Utah’s 45-day general legislative session starts Tuesday. Hundreds of bills have been listed and numbered over the last month, covering issues like health-care, police reform and education funding. There are also a number of bills regarding voting and ballots.
Across the country, there’s controversy over the presidential election results due to mail-in ballots.
Utah has offered a mail-in voting option since 2013, so last year’s presidential election didn’t force the state out of its comfort zone - despite the ongoing COVID-19 pandemic.
While there are disputed allegations from President Donald Trump of widespread voter fraud, both Summit and Wasatch Counties’ clerks said they felt the election in their counties were secure.
However this legislative session, there are still a number of proposed bills involving ballots and voting.
One bill proposed by Rep. Mike Winder, R-West Valley City, would remove a person’s name from the registered voters list once they are deceased. The bill would require local officials to send in a certificate of death to county clerks, who would then have five days to remove the deceased person from the registered voters list.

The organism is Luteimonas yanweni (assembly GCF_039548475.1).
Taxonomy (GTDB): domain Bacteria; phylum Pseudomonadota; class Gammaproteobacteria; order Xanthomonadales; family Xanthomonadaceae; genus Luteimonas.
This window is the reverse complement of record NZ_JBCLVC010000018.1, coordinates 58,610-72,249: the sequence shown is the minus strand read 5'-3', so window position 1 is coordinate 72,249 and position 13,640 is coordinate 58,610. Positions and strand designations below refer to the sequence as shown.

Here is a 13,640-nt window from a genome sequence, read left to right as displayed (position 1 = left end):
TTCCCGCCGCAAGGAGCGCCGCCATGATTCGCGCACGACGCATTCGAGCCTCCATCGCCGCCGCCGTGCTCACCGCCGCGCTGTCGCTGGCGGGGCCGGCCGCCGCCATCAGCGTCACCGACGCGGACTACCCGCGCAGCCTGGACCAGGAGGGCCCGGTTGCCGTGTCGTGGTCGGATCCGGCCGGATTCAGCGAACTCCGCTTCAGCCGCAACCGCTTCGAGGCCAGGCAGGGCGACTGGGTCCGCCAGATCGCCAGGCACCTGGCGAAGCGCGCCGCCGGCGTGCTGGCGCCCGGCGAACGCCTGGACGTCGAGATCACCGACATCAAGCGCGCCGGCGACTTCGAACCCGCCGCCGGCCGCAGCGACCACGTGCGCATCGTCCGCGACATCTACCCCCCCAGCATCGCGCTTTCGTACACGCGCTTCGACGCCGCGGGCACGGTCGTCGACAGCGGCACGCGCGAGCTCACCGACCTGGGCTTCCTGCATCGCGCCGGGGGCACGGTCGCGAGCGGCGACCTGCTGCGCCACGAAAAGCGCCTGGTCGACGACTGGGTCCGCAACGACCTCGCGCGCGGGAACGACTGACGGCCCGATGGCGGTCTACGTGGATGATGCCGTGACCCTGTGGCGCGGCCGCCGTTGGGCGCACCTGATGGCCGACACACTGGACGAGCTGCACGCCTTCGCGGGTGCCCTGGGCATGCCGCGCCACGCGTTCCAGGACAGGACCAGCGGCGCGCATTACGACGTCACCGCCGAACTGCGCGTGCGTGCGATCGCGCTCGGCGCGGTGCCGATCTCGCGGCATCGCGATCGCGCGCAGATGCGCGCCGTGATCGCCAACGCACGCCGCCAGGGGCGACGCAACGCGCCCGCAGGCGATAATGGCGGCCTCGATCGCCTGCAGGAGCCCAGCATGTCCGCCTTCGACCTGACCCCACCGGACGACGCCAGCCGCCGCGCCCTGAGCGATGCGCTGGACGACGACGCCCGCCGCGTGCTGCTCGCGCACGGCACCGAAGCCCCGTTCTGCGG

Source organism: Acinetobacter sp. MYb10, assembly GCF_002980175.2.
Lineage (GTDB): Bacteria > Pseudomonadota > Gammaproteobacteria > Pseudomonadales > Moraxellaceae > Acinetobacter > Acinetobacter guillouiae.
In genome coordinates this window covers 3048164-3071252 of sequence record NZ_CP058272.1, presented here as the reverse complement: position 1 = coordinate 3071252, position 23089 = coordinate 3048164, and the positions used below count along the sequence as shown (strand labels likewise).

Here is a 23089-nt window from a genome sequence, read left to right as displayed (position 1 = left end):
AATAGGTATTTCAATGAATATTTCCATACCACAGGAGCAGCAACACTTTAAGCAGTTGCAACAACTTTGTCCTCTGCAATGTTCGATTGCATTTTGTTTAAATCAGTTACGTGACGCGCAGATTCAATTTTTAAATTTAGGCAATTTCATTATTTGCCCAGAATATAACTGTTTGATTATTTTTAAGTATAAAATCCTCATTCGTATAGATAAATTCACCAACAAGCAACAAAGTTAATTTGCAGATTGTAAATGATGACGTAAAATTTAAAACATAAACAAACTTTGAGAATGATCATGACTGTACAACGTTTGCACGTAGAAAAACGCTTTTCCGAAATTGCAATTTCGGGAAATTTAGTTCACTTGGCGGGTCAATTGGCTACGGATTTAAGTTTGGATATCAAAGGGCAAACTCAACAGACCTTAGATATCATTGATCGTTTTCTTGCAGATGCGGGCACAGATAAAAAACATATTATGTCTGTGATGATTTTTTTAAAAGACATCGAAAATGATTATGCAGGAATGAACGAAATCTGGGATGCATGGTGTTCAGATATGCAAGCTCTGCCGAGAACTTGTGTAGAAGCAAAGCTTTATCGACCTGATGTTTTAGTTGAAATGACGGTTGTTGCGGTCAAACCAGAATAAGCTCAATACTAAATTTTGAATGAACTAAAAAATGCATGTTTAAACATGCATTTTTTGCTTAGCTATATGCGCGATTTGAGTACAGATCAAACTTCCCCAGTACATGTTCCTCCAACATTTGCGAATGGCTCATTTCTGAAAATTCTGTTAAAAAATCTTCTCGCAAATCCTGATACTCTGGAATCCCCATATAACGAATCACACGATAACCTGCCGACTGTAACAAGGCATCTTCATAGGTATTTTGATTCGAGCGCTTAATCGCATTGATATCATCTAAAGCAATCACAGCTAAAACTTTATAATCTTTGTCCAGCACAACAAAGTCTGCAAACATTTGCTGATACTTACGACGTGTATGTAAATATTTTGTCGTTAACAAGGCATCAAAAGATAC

Another proposed piece of legislation would amend how the state tracks mail-in ballots. Rep. Dan Johnson, R-Logan, is sponsoring a bill that would require the lieutenant governor to create a tracking system for ballots, which would send texts and emails updates to voters.
Sen. Curtis Bramble, R-Provo, is sponsoring a bill that would start a voting pilot program. Under the proposed law, municipalities could allow voters to electronically cast their ballots.
The legislative session starts Tuesday, but the State Capitol Building will be temporarily closed to the public in anticipation of potential protests regarding President-elect Joe Biden’s inauguration in Washington D.C. Jan. 20. Public participation during the session will be conducted virtually until further notice. All committee meetings and legislative floor debates are available at le.utah.gov.
The Legislative Report on KPCW is made possible, in part, by the law firm of Hoggan Lee Hutchinson at HLHParkCity.com.